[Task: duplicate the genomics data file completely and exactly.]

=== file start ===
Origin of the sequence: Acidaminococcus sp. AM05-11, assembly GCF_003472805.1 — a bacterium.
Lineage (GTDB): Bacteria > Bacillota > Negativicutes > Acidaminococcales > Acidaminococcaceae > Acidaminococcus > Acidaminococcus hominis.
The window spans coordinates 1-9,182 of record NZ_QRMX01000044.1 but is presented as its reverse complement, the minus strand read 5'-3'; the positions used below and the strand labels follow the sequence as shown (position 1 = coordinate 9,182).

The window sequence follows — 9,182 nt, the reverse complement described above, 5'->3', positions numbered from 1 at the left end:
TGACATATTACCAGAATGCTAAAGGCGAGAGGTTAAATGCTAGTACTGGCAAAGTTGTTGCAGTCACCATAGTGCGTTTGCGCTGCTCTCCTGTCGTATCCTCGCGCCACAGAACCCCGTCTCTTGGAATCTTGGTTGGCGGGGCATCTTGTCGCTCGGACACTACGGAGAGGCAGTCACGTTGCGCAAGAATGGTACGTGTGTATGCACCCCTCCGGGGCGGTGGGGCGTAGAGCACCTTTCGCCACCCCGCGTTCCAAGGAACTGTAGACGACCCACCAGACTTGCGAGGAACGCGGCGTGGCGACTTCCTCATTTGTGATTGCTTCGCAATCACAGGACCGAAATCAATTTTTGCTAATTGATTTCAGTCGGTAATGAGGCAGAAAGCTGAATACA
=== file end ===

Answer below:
Origin of the sequence: Acidaminococcus sp. AM05-11, assembly GCF_003472805.1 — a bacterium.
Lineage (GTDB): Bacteria > Bacillota > Negativicutes > Acidaminococcales > Acidaminococcaceae > Acidaminococcus > Acidaminococcus hominis.
The window spans coordinates 1-9,182 of record NZ_QRMX01000044.1 but is presented as its reverse complement, the minus strand read 5'-3'; the positions used below and the strand labels follow the sequence as shown (position 1 = coordinate 9,182).

The window sequence follows — 9,182 nt, the reverse complement described above, 5'->3', positions numbered from 1 at the left end:
TGACATATTACCAGAATGCTAAAGGCGAGAGGTTAAATGCTAGTACTGGCAAAGTTGTTGCAGTCACCATAGTGCGTTTGCGCTGCTCTCCTGTCGTATCCTCGCGCCACAGAACCCCGTCTCTTGGAATCTTGGTTGGCGGGGCATCTTGTCGCTCGGACACTACGGAGAGGCAGTCACGTTGCGCAAGAATGGTACGTGTGTATGCACCCCTCCGGGGCGGTGGGGCGTAGAGCACCTTTCGCCACCCCGCGTTCCAAGGAACTGTAGACGACCCACCAGACTTGCGAGGAACGCGGCGTGGCGACTTCCTCATTTGTGATTGCTTCGCAATCACAGGACCGAAATCAATTTTTGCTAATTGATTTCAGTCGGTAATGAGGCAGAAAGCTGAATACA